Notes for an address by the
Honourable Jim Prentice, P.C., Q.C., M.P.
Minister of the Environment
on Canada’s climate change plan
June 4, 2009
Thank you very much for that kind introduction.
My dad was a hockey player. He was the youngest person to actually ever play for the Toronto Maple Leafs. One thing he taught me was that you are only as good as your next shift, so I always like to remember that. Canada is the kind of country where being from a place called South Porcupine can be a mark of distinction and where people can get their heads around the fact that there is no North Porcupine.
It is a pleasure to be here. I’m a great admirer of the work that the C.D. Howe Institute has done. I know that it is working because I know that there are younger generations of Canadians who are listening and understand the value of smaller governments, sound public policy and lower taxes. I know this because as I was sitting on my deck a few weeks ago, where I sit and read cabinet documents, looking out over the city of Calgary, I heard this voice say, “Hey mister, you want to buy some rocks?” I looked around from my veranda and there was a cute little guy, about five years old. His family moved in over the winter down the street. I looked and saw a sort of lemonade stand down the street and this young fellow - his name is Henry. Him and his friend Bobby had a stand and they were selling rocks down the street. These were just typical garden variety rocks, little pebbles, 25¢ a stone, except they were keeping them wet. You all know as Canadians how stones sort of shine with quartz in them when they get a bit of water on them. So I went down the street, reached in my pocket and found four or five quarters. I bought five stones, and I came back. The stones dried out, and they looked at that point like all the other stones in my own driveway.
Karen came out and made a bit of fun of me. My daughter, who lives in your city and is a university student, went back over at Henry and she said, “Henry, my dad says if you will reduce the price of those rocks, he will buy them all.” This little guy is not five years old, and he said “Lady, I ain’t cutting the price of my rocks for anybody.” Cassie said, “Well, Henry, why not?” He said, “Lady, in Canada, it’s all about the taxes.”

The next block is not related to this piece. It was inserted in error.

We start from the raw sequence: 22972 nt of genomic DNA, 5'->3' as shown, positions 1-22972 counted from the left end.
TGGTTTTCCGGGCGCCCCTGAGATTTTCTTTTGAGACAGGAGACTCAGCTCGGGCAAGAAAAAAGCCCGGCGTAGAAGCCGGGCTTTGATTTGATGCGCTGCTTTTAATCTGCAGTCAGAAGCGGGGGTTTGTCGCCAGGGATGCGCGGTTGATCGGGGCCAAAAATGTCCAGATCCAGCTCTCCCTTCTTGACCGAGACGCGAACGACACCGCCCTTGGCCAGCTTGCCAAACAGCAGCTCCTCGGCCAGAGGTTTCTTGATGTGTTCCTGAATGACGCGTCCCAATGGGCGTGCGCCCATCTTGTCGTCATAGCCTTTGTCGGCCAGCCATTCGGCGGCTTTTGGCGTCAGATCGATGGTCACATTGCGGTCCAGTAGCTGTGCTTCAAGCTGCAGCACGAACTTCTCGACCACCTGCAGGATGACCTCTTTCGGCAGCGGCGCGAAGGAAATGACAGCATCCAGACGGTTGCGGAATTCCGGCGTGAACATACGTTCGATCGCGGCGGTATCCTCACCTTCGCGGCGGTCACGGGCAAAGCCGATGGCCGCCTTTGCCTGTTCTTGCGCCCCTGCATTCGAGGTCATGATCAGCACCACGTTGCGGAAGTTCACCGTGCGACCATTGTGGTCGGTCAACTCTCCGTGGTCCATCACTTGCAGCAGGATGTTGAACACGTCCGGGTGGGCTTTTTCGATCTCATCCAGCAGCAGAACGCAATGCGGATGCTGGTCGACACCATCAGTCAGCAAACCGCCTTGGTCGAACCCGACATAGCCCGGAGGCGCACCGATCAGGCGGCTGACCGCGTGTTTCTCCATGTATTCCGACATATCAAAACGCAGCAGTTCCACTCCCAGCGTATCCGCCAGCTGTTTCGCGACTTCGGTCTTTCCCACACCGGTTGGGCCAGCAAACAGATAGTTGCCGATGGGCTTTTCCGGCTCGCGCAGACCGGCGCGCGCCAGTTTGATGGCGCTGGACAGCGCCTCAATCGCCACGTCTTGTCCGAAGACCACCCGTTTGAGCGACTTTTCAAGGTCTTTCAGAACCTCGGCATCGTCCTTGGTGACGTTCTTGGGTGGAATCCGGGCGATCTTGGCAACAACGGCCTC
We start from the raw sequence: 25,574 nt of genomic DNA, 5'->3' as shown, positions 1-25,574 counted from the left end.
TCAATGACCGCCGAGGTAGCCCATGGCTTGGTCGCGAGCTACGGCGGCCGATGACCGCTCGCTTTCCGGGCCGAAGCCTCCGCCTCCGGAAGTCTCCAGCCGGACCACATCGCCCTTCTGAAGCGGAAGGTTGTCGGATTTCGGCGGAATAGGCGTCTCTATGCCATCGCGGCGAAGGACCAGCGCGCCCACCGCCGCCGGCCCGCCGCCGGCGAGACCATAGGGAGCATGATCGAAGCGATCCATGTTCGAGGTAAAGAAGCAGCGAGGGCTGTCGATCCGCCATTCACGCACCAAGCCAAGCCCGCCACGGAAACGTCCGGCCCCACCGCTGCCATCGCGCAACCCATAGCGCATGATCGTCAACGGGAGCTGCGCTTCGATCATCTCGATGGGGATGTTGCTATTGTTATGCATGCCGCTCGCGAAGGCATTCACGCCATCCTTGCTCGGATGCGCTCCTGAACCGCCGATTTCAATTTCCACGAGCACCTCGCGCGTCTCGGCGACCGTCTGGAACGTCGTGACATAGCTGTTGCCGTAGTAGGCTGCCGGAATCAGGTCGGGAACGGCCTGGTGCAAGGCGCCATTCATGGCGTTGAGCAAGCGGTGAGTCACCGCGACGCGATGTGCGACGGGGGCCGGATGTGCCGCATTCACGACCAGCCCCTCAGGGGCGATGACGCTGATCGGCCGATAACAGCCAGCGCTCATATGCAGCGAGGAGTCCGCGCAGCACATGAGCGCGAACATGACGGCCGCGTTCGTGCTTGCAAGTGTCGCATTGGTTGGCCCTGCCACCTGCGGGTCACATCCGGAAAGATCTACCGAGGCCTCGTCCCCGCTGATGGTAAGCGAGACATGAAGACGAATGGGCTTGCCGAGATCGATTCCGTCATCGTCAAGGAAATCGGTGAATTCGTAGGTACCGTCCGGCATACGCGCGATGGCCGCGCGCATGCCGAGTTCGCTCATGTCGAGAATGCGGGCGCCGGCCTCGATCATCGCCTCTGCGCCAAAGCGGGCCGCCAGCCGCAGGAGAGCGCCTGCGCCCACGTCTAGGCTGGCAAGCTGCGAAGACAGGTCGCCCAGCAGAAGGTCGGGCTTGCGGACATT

This is what will shape up to be a pivotal year. 2009 is the pivotal year for the international community dealing with climate change. We are on the road to Copenhagen, and that is what I’m going to speak to you about in large measure today because it has significant implications for our country.
The comprehensive set of policy announcements that we will make over the course of this year will affect all of the ways in which over time our society consumes energy - everything from the kinds of electricity systems that we have, the way that we generate electricity right through to the kinds of cars that we drive and essentially everything in between. It will set many of our industrial sectors on a course that will continue to keep them globally competitive on the strength of environmental sustainability. Their capacity to transform their operations - the combination of capital and labor in Canada into something that will be competitive on the international stage.
Climate change is certainly one of the most important public policy issues of our time and it is acquiring a momentum internationally that at this point is pretty indicative of where this is going to land. As Canadians we need to take a long-term view and set a policy framework in place that will keep us on track, in a long-term way, to achieve the kinds of transformational goals that we have in our society. We have to do this in the context of a fragile economic circumstance, one that month to month has reminded us how difficult things are. The process that we are engaged in is very much the transformation of our capital stock in our society over the course of time between now and 2050. By the time that 2009 is over, you will see not only will Canada weather this severe economic storm that we are in, but we will have in place bold and forward-looking climate change policies with respect to all sources of carbon emissions in Canada.